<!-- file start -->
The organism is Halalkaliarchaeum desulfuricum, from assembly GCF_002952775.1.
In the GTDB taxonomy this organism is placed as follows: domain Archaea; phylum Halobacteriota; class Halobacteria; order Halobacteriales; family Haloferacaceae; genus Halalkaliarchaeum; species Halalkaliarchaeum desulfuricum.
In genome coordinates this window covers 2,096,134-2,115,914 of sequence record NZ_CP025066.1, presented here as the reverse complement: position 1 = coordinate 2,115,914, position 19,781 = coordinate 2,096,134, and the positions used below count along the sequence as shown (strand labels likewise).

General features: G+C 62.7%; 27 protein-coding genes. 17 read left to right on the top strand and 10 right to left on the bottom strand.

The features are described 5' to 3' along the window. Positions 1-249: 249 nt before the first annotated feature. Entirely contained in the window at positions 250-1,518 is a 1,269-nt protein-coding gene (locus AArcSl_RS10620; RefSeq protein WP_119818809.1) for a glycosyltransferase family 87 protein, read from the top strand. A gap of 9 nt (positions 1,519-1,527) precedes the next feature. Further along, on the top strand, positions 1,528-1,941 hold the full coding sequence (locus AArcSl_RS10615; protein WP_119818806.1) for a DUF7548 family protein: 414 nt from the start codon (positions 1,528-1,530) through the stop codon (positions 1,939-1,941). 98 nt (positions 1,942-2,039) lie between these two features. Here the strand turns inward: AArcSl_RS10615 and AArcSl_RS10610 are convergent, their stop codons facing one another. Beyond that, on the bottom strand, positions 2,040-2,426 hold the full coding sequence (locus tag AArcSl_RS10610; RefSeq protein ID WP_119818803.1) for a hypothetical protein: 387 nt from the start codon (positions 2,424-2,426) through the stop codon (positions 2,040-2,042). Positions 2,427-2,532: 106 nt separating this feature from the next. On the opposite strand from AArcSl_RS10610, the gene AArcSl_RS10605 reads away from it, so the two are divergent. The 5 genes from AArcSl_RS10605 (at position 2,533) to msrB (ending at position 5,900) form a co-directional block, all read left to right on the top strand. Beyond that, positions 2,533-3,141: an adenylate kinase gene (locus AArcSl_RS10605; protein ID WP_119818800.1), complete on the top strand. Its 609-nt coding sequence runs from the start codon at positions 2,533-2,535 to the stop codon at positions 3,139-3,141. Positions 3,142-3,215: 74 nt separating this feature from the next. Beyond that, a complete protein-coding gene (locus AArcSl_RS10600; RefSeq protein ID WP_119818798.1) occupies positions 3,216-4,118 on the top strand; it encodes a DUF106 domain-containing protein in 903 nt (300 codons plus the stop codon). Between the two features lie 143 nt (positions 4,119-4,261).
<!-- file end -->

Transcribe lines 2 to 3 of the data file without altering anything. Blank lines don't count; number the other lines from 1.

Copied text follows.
In the GTDB taxonomy this organism is placed as follows: domain Archaea; phylum Halobacteriota; class Halobacteria; order Halobacteriales; family Haloferacaceae; genus Halalkaliarchaeum; species Halalkaliarchaeum desulfuricum.
In genome coordinates this window covers 2,096,134-2,115,914 of sequence record NZ_CP025066.1, presented here as the reverse complement: position 1 = coordinate 2,115,914, position 19,781 = coordinate 2,096,134, and the positions used below count along the sequence as shown (strand labels likewise).